Inspired by P. Allen Smith

the sweetness of allowing

Do you have a situation(s) in your life you’d like to change? The past several months have found me wrestling and wrangling with circumstances in my life I wanted to learn how to approach differently.  I simply couldn’t find a way to do it, until recently.  About a week ago, I came up with an idea I thought may help.  I would try to be with these situations differently; and, I would try to allow them.

My first attempts in handling these aspects of my life were to work on changing my reactions to them.  While not altogether a bad idea, I wasn’t making any headway.  It became a battle.  Perhaps I developed an expectation that I had to alter my responses. I don’t know.  But, I subscribe to Aristotle’s theory “we are what we repeatedly do.”  So, my thinking was if I could modify my responses to these circumstances, I’d step off of the circular mental train track I was on.  Even though I would find myself back on the same track at times, once I had the opportunity to get off the track, I was pretty confident I could do it more and more often.  Yet, something about it wasn’t a fit for me with these situations.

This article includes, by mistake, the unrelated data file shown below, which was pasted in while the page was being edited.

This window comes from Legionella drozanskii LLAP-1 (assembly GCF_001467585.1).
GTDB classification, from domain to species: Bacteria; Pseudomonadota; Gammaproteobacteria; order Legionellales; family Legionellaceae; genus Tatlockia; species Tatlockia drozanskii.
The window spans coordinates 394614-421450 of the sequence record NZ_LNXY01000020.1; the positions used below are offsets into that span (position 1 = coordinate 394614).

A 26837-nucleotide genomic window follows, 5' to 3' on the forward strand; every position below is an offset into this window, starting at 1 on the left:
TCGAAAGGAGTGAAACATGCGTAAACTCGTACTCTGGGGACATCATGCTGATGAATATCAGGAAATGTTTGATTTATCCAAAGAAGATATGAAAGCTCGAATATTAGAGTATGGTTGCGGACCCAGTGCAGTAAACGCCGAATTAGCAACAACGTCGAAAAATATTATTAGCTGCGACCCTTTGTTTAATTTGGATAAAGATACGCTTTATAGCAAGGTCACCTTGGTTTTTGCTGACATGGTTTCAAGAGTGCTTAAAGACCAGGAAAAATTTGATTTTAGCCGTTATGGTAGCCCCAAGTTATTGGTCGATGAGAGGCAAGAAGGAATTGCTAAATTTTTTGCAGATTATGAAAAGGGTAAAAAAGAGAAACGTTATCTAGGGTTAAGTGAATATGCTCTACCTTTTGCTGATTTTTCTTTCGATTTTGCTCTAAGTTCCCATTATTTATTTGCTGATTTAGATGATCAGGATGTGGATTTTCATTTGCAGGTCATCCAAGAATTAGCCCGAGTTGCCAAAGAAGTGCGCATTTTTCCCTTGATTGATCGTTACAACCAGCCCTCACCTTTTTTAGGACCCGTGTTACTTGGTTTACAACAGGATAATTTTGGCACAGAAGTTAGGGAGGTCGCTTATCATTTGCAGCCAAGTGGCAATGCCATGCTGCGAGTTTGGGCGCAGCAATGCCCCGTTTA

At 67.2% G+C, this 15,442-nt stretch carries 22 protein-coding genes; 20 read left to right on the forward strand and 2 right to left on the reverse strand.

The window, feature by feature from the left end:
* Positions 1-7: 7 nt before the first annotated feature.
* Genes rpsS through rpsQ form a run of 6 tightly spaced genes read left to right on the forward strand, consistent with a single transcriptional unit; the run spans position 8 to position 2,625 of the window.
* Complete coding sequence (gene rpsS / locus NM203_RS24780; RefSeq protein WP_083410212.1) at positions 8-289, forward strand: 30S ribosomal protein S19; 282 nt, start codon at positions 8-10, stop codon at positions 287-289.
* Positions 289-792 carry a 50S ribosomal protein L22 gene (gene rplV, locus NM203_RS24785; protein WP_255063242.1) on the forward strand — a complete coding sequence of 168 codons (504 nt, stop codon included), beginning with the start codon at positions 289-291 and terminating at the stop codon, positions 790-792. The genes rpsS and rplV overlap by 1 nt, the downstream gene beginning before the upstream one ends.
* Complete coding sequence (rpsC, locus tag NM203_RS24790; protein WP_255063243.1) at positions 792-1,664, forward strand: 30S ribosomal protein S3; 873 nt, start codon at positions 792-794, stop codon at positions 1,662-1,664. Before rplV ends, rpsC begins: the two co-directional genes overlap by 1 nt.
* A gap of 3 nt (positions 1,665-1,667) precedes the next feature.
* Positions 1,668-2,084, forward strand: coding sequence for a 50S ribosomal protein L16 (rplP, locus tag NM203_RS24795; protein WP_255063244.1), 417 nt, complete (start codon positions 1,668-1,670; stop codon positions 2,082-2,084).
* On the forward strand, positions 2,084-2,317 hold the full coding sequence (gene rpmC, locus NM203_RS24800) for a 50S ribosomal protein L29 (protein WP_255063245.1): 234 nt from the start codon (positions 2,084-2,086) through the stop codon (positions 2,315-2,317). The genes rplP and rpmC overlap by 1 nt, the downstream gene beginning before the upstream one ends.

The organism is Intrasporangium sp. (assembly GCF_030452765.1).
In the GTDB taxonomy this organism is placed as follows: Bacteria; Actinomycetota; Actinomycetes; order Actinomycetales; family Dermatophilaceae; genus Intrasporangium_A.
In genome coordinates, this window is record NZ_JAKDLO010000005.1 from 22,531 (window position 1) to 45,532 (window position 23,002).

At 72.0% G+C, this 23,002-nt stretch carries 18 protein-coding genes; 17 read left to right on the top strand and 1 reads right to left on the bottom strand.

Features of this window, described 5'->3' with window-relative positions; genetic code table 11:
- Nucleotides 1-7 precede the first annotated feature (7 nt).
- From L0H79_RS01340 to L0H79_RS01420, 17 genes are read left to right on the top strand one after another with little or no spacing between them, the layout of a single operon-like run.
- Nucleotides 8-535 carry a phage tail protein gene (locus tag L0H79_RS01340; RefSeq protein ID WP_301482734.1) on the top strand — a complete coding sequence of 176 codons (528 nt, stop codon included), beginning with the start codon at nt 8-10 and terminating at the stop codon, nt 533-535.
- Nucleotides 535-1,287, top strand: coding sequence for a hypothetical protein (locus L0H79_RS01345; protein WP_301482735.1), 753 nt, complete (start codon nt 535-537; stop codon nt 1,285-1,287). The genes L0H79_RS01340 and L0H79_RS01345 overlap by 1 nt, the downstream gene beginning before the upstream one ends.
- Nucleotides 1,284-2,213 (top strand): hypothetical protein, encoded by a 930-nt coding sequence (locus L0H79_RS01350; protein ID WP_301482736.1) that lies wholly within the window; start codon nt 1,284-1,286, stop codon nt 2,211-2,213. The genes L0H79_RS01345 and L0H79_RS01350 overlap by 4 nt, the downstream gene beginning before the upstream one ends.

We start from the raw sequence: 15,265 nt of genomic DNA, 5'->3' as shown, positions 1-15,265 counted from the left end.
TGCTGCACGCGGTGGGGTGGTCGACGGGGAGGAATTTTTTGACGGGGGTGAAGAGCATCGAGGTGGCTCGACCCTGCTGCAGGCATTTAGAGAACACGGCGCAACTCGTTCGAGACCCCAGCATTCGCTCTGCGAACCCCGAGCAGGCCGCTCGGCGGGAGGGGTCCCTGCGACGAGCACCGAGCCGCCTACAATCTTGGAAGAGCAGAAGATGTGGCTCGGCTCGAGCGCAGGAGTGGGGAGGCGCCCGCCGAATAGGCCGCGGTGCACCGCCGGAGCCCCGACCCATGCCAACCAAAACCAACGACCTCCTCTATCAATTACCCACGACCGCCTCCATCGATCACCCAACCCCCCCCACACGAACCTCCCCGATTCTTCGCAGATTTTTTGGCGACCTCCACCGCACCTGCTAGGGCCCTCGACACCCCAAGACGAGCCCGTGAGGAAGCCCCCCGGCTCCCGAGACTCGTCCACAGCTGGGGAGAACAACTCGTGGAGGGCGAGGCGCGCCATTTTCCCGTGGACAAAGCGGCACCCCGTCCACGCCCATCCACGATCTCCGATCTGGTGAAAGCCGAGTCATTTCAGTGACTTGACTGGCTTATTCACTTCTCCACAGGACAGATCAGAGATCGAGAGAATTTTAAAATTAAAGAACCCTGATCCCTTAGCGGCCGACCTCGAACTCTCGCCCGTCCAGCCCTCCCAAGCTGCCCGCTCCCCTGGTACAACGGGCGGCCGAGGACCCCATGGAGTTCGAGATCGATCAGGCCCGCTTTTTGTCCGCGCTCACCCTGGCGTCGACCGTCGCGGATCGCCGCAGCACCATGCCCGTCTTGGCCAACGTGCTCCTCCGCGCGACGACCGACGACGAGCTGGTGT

One morning while doing household tasks, I had a feeling. Not a thought, but a feeling that I could be with these aspects of my life differently.  I could allow them.  I could allow them to be as they are.  In doing so, my presence around each circumstance changed.  (If that makes sense.) With this change, I was afforded the opportunity of approaching the situations with less emotion. In turn, equipping myself to more readily allow them.